Are You Lonely?

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How lonely are you? A 2018 Cigna Loneliness Survey revealed that nearly 57% of adults in America have no meaningful social interaction in their day, so if you are feeling isolated in your role as a caregiver, you are not alone. Many family caregivers struggle with the social isolation they discover when they accept the role of caring for aging loved ones. Take the Cigna Loneliness Survey here to see how you measure up.

When Betsy stayed with her mother during the last few weeks of Sarah’s life, she struggled with the loneliness of being out of her routines and away from family and friends. In her words, “That time was richly spent with my mom, but socially I felt cut off from my family and friends back at home in Virginia. The social isolation I experienced left me feeling tired, frustrated, depressed and angry in turn, and my experience was only a microcosm of what most family caregivers go through over the months, years, or even decades they navigate while caring for those they love.”

Social isolation has many dangers; among these are emotional eating, sleep disruptions, depression, weight gain or loss, cognitive decline and other physical symptoms that can reduce your capacity to care for yourself or someone you love. In fact, research shows that social isolation or loneliness has the same impact on death rates as smoking 15 cigarettes a day!

Conversely, people with healthy, regular social engagement are healthier overall and lead more productive lives. We are all made in God’s image, and He made us as relational people. We need a relationship with God and with each other to live healthy lives that avoid social isolation. We can accomplish this through church activities, coffee with a friend, a book club or caregiver support group, an exercise class, or even by having regular online or phone contact with distant family members. The important thing is to make it happen.

If you feel socially isolated, reach out to others for help. Ask a friend or family member to come and stay with your loved one for an hour or two regularly so you can connect socially with others. Hire a homecare company to fill in a little or a lot so you can regain some balance in your life. With some effort, you can get reconnected and feel socially supported by your safety net of family, friends, and others in your resource pool.

We hope you’ll join us this week at Heart of the Caregiver and share your heart about managing and avoiding the dangers of social isolation in your own life.



Dialing Up a Healthy Life

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 Do you know the secret to staying healthy and aging well? Actually, it’s not a secret at all, and it’s also not just one thing; it’s several components that, when used together, create harmony, balance, and energy in your life.

 I realize this might sound like eastern mysticism, but I promise you it’s not. Actually, it’s more like keeping an automobile in good working order. When we learn to drive, we all have to learn how to read the dashboard dials to know the health of the vehicle. The gas gauge, oil and water levels, battery life, tire pressure, and speedometer all give us valuable information that guides us on how to keep the car running safely and efficiently. Likewise, when one of these dials indicates a problem we attend to the need in a timely manner.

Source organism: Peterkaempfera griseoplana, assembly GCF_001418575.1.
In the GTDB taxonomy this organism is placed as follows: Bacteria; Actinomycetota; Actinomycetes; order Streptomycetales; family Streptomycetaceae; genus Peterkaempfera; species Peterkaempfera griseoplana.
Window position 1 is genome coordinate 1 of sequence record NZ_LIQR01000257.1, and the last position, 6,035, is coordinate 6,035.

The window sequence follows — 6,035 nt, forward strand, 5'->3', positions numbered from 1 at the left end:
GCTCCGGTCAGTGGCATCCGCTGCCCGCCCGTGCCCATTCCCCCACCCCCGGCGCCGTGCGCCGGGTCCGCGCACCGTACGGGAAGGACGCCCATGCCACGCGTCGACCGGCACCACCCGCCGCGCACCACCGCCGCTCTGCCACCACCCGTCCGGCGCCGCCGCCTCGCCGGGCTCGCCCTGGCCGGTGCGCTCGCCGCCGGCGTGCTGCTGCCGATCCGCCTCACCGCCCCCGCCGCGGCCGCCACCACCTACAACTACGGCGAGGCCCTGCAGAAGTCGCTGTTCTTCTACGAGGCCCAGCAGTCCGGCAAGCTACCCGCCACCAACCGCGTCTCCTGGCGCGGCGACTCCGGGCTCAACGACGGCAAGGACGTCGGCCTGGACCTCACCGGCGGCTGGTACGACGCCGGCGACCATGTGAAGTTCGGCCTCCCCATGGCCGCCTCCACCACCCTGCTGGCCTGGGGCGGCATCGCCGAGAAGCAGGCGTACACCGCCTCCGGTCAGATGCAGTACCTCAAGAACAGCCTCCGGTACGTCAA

As family caregivers, we all need to stay healthy and strong in order to help those we care for have their best possible life. To facilitate good health and adequate strength we must establish and follow a healthy routine that includes prayer, scripture study, robust nutrition, adequate hydration, daily exercise, and sufficient sleep and social engagement every day. Think of these focus areas as your life’s dashboard dials.

So how do you rate when it comes to your seven dashboard dials? If your answer is a resounding, “I’ve got this! I pray daily, eat healthy most of the time, get in my exercise several times a week, drink lots of water, sleep well and spend time with friends at Bible study weekly,” then good for you! Keep up the great work and look for other family caregivers you can encourage and support.

But if your immediate reaction is a discouraged sigh as you realize your dials need a lot of work, don’t be disheartened! With just a little attention and some fine-tuning you can turn what feels like a clunker into a well-tuned machine. Start by focusing on just one dial. Make a commitment to changing one thing in your day or week. Take small steps and celebrate your victories often. Perhaps you could start by having a healthy breakfast every day or every other day. Start a new Bible study or carve out a daily time to pray. As one dial comes into alignment you may find yourself inspired to begin improvements in another area. Over time you can undergo a complete transformation in all areas of your life. You might even inspire those you care for to begin making their own life changes when they see your progress. That’s not mystical, that’s just smart!

 Chris and I hope you’ll join us this week at Heart of the Caregiver to share your heart about dialing up a healthy life in mind, body, and spirit.


Seasonal Memories with Alzheimer’s

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 Every season is anchored by our memories of routines, those events that happened again and again during specific times of the year. Spring, Summer, Fall, and Winter all have their own unique rhythms and holidays. The school year dictates schedules and routines that impact the community as a whole. For Christians, the church calendar holds sway over the Advent and Lenten seasons. This ordering of life begins when we are very young and continues as we advance in age. Its routines give our lives a framework by which to make plans and arrange our tasks and activities.